The "control circuit" is comprised of the upper set of contacts. Note these are closed, the typical "on" condition, in this circuit state. The trip relay can be used stand-alone, with each set of control circuit contacts adressing its own individual circuit, or several sets of control circuit contacts can be connected in series, all controlling one circuit (see diagram at right).

Implementing the 4N33 Protection Circuitry:

As of this writing, Mouser has 4N33ís listed in their catalog for thirty cents each. The protective circuit can either be built on a perf board, or one can etch one's own PCB. Either board is mounted directly on the back of the meter monitoring the circuit to be protected. The trip relay may be placed on the board with the 4N33 support components or mounted at another location.

At right, is the screen grid protect circuit for a GS-15B 23cM PA (click on picture for zoom). The Trip Relay is mounted on the perf board used to build the circuit. The entire assembly is mounted on the back of the screen grid current meter. The meter is a 0-1 mA meter shunted to read 0-10mA. Two 5KW pots are used, one to set the trip level, and one to calibrate the meter. Note that the 4N33 is in a socket. It is highly recommended that a socket be used; bad failures have been known to blow the 4N33 right out of the the socket and not caused any damage to the tube or associated components.

The relays are not critical. Any coil voltage will work from 6VDC to 24VDC. The 12VDC, DPDT relays most common at Radio Shack, mount directly on either perf or pc board. Larger size relays will also work, but require more mounting space and more current to operate.

A "sense" resistor in series with the monoitored circuit supplies the current to operate the 4N33. As noted above, a pre-set scale meter may be used with a "sense" resistor in series with the meter, or a lower capacity meter, like 0-1mA, can be used with a shunt serving as the "sense" resistor. Using a 0-1mA meter for grid and screen circuits, a resistor between 100 and 200 Ohms will let a trip current of 5mA be set. For cathode and higher current circuits, the resistor will vary from 1 to 3 Ohms, allowing settings for currents as high as 2 Amps. When setting the full scale value of a 0-1mA meter, a 5KW pot can be used to set the desired scale. A 5kW trim pot is also used to adjust the trip point of the 4N33. With lower currents a smaller sized tip pot can be used for both adjustments; either 500W or 1KW pots would be suitable for the lower currents.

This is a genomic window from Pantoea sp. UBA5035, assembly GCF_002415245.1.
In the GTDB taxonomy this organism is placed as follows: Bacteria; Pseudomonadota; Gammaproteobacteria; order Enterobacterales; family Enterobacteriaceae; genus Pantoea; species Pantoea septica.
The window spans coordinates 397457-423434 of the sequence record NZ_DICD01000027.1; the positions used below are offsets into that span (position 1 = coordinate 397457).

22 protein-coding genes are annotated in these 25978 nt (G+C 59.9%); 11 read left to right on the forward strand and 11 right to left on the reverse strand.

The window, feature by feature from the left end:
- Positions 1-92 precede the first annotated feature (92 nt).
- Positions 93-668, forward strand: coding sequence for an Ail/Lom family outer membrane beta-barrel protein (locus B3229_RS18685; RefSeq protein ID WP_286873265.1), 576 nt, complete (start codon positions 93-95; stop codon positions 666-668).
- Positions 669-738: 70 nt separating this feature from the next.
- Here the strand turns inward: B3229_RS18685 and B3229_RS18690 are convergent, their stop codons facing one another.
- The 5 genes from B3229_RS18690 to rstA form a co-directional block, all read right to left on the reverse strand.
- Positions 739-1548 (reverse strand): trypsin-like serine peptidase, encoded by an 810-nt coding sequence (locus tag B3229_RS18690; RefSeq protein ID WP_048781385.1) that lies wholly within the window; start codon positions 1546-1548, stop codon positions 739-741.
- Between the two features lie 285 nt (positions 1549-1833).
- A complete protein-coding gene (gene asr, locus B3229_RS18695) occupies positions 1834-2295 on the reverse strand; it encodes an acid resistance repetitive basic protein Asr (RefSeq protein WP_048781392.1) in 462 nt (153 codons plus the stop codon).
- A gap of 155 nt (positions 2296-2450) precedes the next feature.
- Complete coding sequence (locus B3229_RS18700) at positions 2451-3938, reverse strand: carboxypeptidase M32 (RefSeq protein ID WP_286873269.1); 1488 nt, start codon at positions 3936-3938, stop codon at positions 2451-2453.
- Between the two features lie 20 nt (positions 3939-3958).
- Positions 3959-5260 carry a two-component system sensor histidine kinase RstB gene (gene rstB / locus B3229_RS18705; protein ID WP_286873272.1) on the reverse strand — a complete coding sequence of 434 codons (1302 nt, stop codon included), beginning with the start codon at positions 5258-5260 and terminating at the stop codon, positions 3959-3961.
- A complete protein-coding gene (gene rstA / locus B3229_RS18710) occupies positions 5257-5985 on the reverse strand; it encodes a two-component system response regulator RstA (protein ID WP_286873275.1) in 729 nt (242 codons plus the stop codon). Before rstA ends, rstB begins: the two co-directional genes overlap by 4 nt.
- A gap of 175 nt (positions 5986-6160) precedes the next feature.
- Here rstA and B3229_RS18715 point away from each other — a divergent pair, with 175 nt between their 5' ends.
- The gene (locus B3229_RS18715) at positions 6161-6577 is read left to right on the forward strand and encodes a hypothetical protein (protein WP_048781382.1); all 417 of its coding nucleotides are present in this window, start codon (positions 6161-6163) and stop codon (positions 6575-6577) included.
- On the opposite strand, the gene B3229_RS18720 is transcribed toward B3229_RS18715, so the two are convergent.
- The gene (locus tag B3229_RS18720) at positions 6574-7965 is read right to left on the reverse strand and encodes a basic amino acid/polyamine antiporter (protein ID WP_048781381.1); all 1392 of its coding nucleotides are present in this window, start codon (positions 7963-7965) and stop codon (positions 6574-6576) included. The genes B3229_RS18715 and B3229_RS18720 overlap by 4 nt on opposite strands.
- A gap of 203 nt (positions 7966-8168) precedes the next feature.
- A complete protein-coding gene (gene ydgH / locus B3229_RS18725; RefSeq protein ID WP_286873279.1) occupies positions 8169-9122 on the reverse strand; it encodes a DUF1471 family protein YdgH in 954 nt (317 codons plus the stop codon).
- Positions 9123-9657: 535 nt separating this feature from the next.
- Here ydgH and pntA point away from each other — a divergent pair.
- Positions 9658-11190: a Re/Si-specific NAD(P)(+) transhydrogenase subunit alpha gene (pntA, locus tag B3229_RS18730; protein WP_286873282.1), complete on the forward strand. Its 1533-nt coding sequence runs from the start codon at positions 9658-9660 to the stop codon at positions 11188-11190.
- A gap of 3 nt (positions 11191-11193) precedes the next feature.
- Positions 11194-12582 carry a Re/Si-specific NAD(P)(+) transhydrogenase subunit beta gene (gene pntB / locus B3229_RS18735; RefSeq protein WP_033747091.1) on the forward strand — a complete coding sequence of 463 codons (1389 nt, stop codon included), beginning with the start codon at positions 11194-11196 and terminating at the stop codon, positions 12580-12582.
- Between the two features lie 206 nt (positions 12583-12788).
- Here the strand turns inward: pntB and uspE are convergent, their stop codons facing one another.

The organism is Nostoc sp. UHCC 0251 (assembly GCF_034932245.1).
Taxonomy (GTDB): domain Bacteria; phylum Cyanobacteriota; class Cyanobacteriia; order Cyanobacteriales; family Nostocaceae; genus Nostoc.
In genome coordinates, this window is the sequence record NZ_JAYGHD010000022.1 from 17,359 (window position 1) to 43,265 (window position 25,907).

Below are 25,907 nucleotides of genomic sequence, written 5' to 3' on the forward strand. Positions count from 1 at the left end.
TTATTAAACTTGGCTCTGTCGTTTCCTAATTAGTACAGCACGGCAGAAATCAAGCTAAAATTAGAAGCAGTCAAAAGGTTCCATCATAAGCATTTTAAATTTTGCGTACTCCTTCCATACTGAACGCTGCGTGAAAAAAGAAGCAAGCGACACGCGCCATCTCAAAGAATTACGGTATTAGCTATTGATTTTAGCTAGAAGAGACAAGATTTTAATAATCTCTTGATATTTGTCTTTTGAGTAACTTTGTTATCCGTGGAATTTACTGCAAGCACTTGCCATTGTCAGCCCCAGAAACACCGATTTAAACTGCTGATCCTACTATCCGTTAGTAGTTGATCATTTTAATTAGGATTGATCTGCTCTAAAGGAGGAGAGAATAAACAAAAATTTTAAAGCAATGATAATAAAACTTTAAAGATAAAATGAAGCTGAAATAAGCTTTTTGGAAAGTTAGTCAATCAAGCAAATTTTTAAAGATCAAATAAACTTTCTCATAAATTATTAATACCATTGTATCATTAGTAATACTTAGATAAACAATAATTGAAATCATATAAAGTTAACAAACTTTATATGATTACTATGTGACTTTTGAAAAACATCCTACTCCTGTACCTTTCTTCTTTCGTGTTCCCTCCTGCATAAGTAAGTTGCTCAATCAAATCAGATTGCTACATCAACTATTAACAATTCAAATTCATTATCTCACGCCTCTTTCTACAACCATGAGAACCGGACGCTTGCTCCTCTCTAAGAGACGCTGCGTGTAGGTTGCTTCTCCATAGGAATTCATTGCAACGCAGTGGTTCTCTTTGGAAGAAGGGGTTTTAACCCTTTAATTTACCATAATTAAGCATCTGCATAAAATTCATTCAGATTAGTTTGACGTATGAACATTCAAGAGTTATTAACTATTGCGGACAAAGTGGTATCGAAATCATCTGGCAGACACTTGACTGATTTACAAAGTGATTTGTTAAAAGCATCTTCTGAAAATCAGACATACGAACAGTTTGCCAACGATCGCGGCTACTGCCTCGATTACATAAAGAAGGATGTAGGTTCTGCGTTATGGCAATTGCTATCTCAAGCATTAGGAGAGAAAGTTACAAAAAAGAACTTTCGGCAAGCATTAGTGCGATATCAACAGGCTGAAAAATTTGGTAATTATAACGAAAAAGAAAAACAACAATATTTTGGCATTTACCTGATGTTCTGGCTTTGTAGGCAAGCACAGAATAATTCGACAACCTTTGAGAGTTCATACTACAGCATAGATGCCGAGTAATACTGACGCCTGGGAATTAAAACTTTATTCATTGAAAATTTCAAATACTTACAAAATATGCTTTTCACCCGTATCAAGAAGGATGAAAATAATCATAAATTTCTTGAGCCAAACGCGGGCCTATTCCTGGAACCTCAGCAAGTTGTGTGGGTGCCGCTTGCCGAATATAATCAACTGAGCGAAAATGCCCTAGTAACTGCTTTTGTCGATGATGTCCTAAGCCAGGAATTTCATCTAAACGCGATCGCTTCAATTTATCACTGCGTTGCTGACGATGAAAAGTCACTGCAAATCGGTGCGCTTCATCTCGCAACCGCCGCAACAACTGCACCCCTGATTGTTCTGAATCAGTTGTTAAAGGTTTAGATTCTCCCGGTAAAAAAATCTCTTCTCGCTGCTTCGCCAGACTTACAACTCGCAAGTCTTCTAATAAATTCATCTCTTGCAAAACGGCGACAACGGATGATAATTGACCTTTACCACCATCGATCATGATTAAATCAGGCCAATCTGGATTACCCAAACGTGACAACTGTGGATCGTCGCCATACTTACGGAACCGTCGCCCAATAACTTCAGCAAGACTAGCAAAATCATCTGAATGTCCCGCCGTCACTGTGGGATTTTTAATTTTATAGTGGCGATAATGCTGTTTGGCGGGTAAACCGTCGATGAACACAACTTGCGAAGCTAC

Above is shown (left to right) grid, screen and cathode protection circuits for a TH-327 PA. The right-most meter is calibrated for the circuit it is monitoring, so there is no shunt resistor, and only one variable resistor (trip level set). Relays are mounted elsewhere in the amplifier. Note that standard 14-pin IC sockets are used. Standard 16-pin sockets could be used as well. There is no problem if 6-pin sockets are not available!!

Simple Power Glitch Protection:

Should you be in the transmit mode and the station power is interrupted or glitches, many bad things can happen. The most common being the quick switching of the pre-amp while still in the transmit mode. This usually results in a loss of the device in the Pre-amp. Bad things can also occur in the exciter-to-final amplifier chain. The Protection Circuit shown below in un-energized state will eliminate these bad things caused by power glitches.

The circuit consists of a DPDT relay. Any coil voltage will work as long as it will operate the relay. When S2 is closed and the momentary push button switch is pressed the relay coil is energized. The latching circuit using one set of contacts will keep the relay energized until there is a power interruption. The control circuit or PTT line uses the other set of relay contacts which are closed when there is voltage on the relay coil. Upon an interruption, the relay drops out, and the control circuit contacts open. The control circuit will remain open until S1 is manually pushed to re-energize the relay.


Two forms of protection for "radio Jewels" are presented above, amplifier protection circuits which can be built around the 4N33, and a simple power glitch protection circuit for protecting overall station. The 4N33 PA protection circuits presented are proven to be fast acting and most reliable, while providing the operator with Peace of Mind that his Family of Valuable Radio gear is Protected. Thanks to Darrell Ward VE1ALQ for his help and guidance with Protection Circuits using the 4N33.